The Fastest Sea Level Rise on Planet Earth? The Southeast Louisiana Coast

Posted by on February 23, 2013 in Blog, Coastal Resilience | 0 comments

As post-Katrina, post-BP coastal restoration projects continue along Louisiana’s gulf coast, many of the projects may already be obsolete. Researchers are about to announce that sea levels are rising on the Louisiana coast faster than anywhere else on earth.

In interviews with The Lens in New Orleans, NOAA researchers paint a grim picture of the Louisiana coastline, which is slowly sinking at the time when seas are rising. Southeast Louisiana will be under 4.3 feet of water by the end of the century. The region is, on average, only 3.5 feet above sea level now.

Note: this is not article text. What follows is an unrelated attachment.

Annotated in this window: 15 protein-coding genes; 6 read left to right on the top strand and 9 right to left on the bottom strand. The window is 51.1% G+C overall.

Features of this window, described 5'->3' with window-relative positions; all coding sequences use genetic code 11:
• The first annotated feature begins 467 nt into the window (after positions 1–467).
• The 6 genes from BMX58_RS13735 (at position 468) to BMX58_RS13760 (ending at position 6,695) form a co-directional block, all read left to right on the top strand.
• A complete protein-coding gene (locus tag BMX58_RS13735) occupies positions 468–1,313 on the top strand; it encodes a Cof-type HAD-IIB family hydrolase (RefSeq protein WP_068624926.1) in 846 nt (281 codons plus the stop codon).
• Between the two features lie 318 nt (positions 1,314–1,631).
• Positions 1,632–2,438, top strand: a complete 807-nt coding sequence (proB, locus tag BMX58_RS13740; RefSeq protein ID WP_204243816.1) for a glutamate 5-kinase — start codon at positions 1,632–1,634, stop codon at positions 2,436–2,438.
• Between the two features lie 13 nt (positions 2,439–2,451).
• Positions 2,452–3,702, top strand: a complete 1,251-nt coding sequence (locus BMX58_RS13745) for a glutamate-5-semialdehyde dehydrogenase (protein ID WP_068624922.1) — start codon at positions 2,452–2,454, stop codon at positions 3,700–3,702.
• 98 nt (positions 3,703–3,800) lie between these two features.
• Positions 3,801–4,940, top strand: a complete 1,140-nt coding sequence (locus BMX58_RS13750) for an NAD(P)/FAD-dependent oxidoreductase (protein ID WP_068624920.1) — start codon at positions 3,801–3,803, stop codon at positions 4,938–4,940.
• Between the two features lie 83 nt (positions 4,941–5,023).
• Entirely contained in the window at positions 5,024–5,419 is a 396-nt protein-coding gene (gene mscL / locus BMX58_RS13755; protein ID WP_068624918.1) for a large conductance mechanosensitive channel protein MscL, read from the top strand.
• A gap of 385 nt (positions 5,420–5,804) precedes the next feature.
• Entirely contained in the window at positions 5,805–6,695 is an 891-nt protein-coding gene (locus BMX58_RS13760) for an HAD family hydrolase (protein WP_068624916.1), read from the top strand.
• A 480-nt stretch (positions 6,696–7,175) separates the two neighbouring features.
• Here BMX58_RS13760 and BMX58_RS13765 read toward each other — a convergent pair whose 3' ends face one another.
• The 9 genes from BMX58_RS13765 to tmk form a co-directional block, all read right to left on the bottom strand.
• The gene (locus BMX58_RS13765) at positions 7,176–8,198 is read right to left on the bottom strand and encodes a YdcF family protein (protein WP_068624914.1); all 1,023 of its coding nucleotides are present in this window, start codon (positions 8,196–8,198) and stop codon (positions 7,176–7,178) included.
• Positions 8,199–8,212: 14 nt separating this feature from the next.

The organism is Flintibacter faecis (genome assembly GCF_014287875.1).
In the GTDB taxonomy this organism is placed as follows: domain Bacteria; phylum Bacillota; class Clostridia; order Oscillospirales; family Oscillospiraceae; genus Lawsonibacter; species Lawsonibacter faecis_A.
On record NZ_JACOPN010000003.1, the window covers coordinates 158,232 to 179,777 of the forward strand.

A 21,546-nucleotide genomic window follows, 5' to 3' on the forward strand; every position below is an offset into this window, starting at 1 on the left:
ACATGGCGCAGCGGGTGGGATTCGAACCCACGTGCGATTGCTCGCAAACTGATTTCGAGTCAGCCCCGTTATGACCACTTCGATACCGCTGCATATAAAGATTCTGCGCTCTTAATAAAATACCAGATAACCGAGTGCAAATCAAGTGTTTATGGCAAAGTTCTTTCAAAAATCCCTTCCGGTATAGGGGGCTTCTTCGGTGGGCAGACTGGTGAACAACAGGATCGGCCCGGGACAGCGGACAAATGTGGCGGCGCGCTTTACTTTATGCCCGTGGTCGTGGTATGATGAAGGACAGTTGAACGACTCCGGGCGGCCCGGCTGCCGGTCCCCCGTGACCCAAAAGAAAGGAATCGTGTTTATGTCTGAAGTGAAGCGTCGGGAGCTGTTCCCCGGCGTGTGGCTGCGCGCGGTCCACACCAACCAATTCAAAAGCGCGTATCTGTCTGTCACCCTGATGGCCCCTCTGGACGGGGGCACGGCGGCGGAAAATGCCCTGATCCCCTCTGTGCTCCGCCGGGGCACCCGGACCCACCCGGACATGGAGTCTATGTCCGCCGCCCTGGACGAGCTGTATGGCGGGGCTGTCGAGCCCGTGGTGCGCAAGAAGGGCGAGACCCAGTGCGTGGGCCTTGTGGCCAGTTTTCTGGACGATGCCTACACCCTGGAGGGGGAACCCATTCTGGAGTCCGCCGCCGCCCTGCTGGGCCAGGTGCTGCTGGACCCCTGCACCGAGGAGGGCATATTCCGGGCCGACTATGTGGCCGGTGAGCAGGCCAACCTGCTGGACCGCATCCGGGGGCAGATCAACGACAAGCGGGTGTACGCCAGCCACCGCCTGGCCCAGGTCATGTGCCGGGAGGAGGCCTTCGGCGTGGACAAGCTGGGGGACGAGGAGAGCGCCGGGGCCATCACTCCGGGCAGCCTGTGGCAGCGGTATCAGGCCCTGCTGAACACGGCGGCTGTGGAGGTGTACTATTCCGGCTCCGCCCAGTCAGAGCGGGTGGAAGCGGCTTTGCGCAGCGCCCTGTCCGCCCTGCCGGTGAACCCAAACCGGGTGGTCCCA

A recently-written master plan for coastal restoration is already essentially out of date. “The problem is it’s a master plan for the restoration and conservation of a landscape that is moving downward at a faster rate than we realized when the plan was constructed—a rate faster than any place else we are seeing in the world for such a large land area,” Tim Osborne, a NOAA researcher told The Lens.

“Our goal is to provide meaningful numbers that local planners can use as targets for what they need to prepare for and adapt to, and what these numbers tell us is that we need to be planning for the reality that by the end of this century most of this coast will be converted to open water,” Osborn said. “People are already questioning the wisdom of spending huge sums to protect Louisiana. The state needs to make sure they’re proposing plans that will last more than a few decades, that they aren’t asking for billions to build things that might be ineffective before they are even finished being built.”percent-parishes-below-sea-level

 

UPDATE 2/24: More coverage here and here.

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